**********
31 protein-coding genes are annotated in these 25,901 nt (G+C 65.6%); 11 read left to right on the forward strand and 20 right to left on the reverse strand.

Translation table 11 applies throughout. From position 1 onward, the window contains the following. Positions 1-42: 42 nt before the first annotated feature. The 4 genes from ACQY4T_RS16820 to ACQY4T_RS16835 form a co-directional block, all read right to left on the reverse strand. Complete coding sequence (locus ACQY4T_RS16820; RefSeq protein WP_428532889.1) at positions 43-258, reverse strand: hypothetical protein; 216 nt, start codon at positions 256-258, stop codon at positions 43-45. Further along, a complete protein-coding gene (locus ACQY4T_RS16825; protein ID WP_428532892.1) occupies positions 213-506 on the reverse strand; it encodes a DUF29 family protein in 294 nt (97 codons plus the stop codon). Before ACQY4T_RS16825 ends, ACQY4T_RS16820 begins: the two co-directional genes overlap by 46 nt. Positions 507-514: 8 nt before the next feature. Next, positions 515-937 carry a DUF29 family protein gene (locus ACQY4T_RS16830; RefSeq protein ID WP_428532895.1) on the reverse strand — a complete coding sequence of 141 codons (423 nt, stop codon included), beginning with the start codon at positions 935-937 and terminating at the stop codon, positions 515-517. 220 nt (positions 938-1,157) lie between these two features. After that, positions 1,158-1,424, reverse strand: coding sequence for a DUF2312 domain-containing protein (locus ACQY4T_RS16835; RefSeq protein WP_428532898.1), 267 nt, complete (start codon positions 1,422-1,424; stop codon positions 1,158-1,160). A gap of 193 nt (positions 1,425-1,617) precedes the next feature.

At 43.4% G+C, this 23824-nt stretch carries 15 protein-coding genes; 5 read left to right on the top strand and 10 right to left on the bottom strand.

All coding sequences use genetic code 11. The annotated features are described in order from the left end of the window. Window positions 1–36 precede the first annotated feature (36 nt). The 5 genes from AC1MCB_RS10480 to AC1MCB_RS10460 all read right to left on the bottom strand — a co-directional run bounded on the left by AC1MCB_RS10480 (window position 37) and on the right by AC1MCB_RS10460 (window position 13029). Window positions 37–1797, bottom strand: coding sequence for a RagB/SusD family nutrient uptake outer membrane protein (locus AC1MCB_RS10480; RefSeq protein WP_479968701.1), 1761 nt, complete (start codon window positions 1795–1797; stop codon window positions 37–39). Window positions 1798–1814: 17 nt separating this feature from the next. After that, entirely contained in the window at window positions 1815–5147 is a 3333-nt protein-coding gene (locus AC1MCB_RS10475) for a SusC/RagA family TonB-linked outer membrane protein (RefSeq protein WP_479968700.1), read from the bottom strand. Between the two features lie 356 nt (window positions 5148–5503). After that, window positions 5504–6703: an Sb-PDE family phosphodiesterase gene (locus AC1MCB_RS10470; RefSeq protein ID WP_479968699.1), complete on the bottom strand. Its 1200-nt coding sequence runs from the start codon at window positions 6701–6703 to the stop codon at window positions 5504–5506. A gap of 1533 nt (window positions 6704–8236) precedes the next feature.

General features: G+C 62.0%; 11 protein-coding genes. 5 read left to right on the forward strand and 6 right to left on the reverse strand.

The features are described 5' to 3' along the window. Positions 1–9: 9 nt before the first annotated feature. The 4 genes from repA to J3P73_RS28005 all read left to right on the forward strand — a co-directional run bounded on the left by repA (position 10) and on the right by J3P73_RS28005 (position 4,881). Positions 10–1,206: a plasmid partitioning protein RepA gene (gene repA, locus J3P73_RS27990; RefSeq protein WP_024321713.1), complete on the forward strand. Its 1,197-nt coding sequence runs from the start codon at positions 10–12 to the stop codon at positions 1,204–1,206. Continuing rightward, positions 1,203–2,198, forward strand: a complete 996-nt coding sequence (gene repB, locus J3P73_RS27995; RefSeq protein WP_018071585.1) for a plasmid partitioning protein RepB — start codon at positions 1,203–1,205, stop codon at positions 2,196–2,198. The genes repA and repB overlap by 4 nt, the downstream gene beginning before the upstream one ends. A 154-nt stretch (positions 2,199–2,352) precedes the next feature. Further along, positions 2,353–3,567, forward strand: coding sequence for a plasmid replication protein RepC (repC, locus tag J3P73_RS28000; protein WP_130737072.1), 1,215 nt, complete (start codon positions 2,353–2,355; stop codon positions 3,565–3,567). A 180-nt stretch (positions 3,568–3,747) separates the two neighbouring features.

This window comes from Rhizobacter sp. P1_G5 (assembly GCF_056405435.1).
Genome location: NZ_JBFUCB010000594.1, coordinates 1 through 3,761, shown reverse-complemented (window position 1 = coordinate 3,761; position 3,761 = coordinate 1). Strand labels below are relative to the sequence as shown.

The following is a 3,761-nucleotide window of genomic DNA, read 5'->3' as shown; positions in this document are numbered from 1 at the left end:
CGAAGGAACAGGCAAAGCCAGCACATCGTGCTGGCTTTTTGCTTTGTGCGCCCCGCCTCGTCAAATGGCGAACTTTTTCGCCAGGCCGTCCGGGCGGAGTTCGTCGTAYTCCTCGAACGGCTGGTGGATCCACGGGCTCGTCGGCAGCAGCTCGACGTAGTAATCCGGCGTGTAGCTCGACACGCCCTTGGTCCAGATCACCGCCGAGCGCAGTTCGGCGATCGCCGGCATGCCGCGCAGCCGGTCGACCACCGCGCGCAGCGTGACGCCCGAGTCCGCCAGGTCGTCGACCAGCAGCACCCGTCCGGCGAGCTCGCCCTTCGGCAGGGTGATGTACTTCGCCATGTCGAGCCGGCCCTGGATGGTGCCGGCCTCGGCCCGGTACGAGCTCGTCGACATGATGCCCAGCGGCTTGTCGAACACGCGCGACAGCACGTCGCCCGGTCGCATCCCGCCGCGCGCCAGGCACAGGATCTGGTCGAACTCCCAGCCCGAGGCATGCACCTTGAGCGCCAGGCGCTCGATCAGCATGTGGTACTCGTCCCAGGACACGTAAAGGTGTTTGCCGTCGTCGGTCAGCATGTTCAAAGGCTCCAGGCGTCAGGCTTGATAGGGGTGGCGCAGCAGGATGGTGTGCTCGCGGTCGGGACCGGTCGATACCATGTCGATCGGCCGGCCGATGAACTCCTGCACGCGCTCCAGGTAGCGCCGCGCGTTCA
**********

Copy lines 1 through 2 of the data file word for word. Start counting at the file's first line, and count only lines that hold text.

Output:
31 protein-coding genes are annotated in these 25,901 nt (G+C 65.6%); 11 read left to right on the forward strand and 20 right to left on the reverse strand.

Translation table 11 applies throughout. From position 1 onward, the window contains the following. Positions 1-42: 42 nt before the first annotated feature. The 4 genes from ACQY4T_RS16820 to ACQY4T_RS16835 form a co-directional block, all read right to left on the reverse strand. Complete coding sequence (locus ACQY4T_RS16820; RefSeq protein WP_428532889.1) at positions 43-258, reverse strand: hypothetical protein; 216 nt, start codon at positions 256-258, stop codon at positions 43-45. Further along, a complete protein-coding gene (locus ACQY4T_RS16825; protein ID WP_428532892.1) occupies positions 213-506 on the reverse strand; it encodes a DUF29 family protein in 294 nt (97 codons plus the stop codon). Before ACQY4T_RS16825 ends, ACQY4T_RS16820 begins: the two co-directional genes overlap by 46 nt. Positions 507-514: 8 nt before the next feature. Next, positions 515-937 carry a DUF29 family protein gene (locus ACQY4T_RS16830; RefSeq protein ID WP_428532895.1) on the reverse strand — a complete coding sequence of 141 codons (423 nt, stop codon included), beginning with the start codon at positions 935-937 and terminating at the stop codon, positions 515-517. 220 nt (positions 938-1,157) lie between these two features. After that, positions 1,158-1,424, reverse strand: coding sequence for a DUF2312 domain-containing protein (locus ACQY4T_RS16835; RefSeq protein WP_428532898.1), 267 nt, complete (start codon positions 1,422-1,424; stop codon positions 1,158-1,160). A gap of 193 nt (positions 1,425-1,617) precedes the next feature.